Over one of 10 East European immigrants in Britain is a child
9th December 2009: Immigrants in Britain have almost doubled in less than three decades; and over one in 10 of East European immigrants living in Britain are children.
The figures released by the Office for National Statistics (ONS) reveal more than 10 per cent of the population, 6.7million, was born abroad; and now the UK has 75,000 youngsters, 15 or under, who were born in Poland and other former communist countries.
The number was hovering around 11,000 in 2004. This is not all. Statistically speaking, 26,000 children were born in the UK last year to East European women.
The figures indicate the number of those born abroad is two million higher than it was just eight years ago.
National Statistician-cum-head of the Government’s ONS Jil Matheson said there were 689,000 migrants from Eastern Europe in Britain. The count had registered an increase of 522,000 since Poland and seven other Eastern European countries joined the EU in 2004. But they make up just one in 10 of the foreign-born population of the country.
She also certified the ONS earlier projections on the UK population hitting the politically sensitive 70million mark in 2029.
Matheson was also of the opinion that a short-term period of falling immigration could be expected, before immigration levels rose again to pre-recession levels.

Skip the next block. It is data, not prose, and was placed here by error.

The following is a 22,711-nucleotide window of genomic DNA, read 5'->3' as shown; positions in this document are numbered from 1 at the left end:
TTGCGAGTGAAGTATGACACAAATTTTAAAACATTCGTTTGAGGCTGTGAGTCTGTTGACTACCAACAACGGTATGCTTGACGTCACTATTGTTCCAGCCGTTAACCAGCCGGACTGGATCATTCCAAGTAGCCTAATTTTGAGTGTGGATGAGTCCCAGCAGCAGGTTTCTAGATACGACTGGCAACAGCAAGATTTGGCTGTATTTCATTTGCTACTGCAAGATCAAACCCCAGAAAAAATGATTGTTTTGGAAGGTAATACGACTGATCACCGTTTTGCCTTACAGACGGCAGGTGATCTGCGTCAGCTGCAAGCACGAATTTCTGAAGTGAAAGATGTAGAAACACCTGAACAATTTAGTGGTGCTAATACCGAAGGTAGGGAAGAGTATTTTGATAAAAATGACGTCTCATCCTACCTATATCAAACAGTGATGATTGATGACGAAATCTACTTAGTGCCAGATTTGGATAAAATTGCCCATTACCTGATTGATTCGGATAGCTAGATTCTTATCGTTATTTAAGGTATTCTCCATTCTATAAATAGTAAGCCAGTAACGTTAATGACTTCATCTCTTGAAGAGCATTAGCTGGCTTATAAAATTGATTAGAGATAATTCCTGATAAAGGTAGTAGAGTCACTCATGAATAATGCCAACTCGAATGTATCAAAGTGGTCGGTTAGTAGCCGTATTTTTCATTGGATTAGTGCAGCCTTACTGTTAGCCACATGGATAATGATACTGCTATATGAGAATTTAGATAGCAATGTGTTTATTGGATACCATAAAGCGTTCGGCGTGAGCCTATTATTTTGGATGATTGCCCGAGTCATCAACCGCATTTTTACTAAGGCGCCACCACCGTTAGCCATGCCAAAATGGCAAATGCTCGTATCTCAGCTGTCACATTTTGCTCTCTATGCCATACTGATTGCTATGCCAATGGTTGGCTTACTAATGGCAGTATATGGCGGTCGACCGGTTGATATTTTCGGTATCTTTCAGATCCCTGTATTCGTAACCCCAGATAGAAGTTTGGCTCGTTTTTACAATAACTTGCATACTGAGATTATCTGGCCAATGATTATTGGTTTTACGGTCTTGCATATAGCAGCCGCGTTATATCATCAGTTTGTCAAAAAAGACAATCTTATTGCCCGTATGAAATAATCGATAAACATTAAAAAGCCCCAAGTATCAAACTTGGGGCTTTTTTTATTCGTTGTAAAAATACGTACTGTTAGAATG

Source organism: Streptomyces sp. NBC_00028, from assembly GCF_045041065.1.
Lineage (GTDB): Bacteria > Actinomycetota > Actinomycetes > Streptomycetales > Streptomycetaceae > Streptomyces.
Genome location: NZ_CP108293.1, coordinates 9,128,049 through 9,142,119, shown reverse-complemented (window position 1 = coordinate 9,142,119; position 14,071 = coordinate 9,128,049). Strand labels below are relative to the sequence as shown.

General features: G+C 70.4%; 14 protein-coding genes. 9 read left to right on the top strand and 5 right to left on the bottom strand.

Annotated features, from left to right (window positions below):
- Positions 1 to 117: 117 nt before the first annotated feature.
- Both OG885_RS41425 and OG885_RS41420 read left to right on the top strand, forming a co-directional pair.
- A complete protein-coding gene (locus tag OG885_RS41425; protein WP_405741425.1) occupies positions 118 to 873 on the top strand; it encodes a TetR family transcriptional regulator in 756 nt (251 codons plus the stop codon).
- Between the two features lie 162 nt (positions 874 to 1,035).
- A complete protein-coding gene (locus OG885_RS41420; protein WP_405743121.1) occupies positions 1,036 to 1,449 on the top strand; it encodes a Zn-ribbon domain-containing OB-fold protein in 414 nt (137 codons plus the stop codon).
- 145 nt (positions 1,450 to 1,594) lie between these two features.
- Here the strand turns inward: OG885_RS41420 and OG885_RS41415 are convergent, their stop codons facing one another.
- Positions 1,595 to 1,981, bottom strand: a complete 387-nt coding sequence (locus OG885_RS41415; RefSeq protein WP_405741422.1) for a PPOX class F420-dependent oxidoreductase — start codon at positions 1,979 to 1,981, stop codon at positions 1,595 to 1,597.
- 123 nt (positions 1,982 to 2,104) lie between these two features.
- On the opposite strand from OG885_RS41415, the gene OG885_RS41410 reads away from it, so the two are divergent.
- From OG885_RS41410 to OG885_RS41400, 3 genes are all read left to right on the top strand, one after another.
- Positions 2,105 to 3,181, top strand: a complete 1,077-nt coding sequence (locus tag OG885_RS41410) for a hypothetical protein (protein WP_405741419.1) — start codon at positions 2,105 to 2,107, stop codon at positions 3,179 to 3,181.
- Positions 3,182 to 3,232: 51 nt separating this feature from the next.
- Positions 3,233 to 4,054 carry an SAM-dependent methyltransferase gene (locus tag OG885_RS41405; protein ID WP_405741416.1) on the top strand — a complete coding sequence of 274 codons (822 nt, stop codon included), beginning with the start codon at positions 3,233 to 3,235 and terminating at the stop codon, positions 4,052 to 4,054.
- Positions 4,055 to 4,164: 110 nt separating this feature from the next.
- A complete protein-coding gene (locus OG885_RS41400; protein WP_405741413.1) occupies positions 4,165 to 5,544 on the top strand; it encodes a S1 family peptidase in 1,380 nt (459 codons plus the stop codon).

Reacting to the figures, Sir Andrew Green of the Migrationwatch think-tank said the report confirmed the massive impact of immigration on the population under the present Government.
He added it must be brought under control, but so far Government policies were completely inadequate for the purpose.’
Border and Immigration Minister Phil Woolas, on the other hand, said the population projections do not take into account the impact of future government policies or those Eastern Europeans who came here, contributed, and were now going home.
Projections were uncertain. For instance in the 1960s they said our population would reach 76million by the year 2000, this was off target by 16million, he said.
Woolas insisted the category "foreign-born mothers" included British people born overseas such as children whose parents were in the armed forces or those who come to Britain at a very early age.